“I really love that song because my dad always plays it at Christmas because he loves Mccartney. It just reminds me of home,” Gregory said.

The 1980s

Because of her passion for Wham!, EP Presnell (Opinion Editor) chose their version of “Last Christmas.”

“I didn’t know about the Wham! version until I was 14, and when I heard it, I thought it was the best thing ever,” Presnell said.

Because of her passion for the 80s, Kate Benton (Graphic Designer) selected Feliz Navidad, Boney M.

“No matter how I’m feeling, I can dance and easily know all the words to this song because it’s simple and fun. Immediate mood booster,” Benton said.

The 1990s

Heading into the more modern era, Andrew Meiners (Social Media Director) chose “Mary, Did You Know?,” by Michael English.

“It’s more emotional than other Christmas songs, and it’s slower vs. loud and faster, so it’s soothing,” Meiners said.

KC Ciresi (Staffer), Wisal El Majbri (Staffer), and Aliyah Lang (Staffer) all picked Mariah Carey’s “All I Want For Christmas is You” as their favorites.

“I hear the little jingles in the beginning and immediately get so excited for Christmas. It puts me in such a good mood!” Ciresi said.

El Majbri doesn’t celebrate Christmas, but she still likes the song.

“It’s generic, but it’s just a Christmas classic. It always brings up the tone of the year, and it gives happy vibes. It’s something that you just associate with warmth, because the time of year always radiates positive energy. I like the spirit of it.” she said.

“I feel like the song reminds you of the reason behind Christmas. It’s not about the presents, it’s about being with your loved ones,” Lang said.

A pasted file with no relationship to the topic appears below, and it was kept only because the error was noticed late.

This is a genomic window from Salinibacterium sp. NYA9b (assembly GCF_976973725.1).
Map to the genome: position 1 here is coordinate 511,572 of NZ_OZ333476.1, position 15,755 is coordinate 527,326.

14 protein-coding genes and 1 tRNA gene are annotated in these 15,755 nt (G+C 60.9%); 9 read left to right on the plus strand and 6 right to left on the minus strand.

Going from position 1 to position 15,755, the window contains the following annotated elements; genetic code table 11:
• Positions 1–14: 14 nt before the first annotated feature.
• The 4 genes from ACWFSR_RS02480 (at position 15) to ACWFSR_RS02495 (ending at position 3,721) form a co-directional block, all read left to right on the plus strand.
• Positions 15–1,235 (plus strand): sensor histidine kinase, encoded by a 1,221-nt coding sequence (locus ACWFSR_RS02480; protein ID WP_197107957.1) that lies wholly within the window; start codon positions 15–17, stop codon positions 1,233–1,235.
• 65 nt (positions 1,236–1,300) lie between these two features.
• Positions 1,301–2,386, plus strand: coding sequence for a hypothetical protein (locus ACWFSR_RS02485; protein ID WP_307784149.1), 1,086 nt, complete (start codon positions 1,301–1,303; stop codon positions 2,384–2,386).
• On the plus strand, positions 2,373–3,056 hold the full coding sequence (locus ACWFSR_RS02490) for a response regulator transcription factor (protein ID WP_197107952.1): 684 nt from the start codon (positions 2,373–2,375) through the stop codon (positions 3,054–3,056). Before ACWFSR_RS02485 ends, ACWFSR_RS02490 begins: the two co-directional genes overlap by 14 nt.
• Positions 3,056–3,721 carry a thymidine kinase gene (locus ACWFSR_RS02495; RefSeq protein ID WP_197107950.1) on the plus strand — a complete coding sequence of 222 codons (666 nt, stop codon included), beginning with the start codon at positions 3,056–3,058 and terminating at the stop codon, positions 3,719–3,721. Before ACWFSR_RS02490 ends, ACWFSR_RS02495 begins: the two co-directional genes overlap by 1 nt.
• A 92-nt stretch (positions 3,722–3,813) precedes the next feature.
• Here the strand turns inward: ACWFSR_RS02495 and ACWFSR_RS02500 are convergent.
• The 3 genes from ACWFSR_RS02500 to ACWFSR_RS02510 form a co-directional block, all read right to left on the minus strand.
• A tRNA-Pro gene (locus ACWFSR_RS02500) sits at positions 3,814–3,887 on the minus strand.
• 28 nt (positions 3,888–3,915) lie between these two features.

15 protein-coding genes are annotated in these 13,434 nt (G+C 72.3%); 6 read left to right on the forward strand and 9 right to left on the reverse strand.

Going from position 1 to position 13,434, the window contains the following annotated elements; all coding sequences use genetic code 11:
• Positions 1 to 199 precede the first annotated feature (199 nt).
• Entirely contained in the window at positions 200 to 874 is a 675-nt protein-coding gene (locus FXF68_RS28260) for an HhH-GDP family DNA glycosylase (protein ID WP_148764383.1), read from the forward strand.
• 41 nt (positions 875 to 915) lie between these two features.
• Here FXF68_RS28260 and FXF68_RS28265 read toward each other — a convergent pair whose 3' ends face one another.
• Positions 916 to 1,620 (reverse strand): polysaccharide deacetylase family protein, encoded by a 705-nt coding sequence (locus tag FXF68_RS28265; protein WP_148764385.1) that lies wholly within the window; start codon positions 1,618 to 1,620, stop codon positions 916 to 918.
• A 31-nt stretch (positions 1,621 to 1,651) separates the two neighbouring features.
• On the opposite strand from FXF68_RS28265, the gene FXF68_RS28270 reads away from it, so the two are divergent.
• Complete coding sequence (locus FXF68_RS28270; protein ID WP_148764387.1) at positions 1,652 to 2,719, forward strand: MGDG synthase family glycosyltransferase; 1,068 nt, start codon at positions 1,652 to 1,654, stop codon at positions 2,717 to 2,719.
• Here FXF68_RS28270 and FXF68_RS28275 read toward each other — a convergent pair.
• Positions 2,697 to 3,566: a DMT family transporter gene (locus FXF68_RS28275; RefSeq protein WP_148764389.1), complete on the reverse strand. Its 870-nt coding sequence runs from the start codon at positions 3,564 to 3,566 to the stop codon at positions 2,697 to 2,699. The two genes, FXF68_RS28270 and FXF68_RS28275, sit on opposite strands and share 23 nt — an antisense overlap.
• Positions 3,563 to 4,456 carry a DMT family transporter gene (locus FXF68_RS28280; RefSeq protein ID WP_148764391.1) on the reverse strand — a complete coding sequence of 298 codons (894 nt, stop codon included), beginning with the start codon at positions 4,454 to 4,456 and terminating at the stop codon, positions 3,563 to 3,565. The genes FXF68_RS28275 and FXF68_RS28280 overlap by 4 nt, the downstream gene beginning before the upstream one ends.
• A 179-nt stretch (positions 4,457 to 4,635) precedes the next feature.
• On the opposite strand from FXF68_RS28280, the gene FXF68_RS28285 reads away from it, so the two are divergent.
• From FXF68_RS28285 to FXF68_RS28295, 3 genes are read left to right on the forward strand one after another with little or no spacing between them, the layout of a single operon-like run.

As a lover of movies, Norah Wulkopf (Staffer) chose “Somewhere in My Memory,” by John Williams.

“My grandpa and I always watch Home Alone together leading up to Christmas, which the song is in, and whenever I hear it it feels like Christmas. Sometimes it makes me cry and sometimes it makes me happy,” Wulkopf said.

Photo by S. Herman

The 2000s

As proclaimed on Twitter, Reece Gunther (Editor-in-Chief) loves “Little Drummer Boy,” specifically the version by Pentatonix.

“It always paints a happy picture in my mind. The haters need to pa-rum-pa-pum-pum back into the Christmas spirit.”

Maddie Gamertsfelder (Editor-in-Chief) selected “Underneath the Tree,” by Kelly Clarkson.

“It’s one of those songs that always puts me in a good mood, plus it always gets me in the Christmas spirit.”

Payton Carns (Assignment Editor) and Kyra Johnson (Staffer) each chose different versions of “Baby, It’s Cold Outside.”

Carns’ pick was the one with duo Idina Menzel and Michael Buble.

“It’s just a really great song,” Carns said.

Johnson’s pick was the version sung by the Glee Cast.

“It’s a nice wintery song. It reminds me of companionship and the winter season.”

Piper Shiflet (Staffer) chose another Pentatonix song, which was “Mary, Did You Know?”

“I think Pentatonix are really good singers, and doing it a cappella makes it better,” Shiflet said.

Pentatonix, the five member a cappella group, performs a song from their Christmas album. Photo by Ralph Aversen.

And finally, Olivia Bohler (Staffer) picked “Drummer Boy,” by Justin Bieber”.

“It’s a very fun song that makes me want to dance,” Bohler said.

Happy Holidays!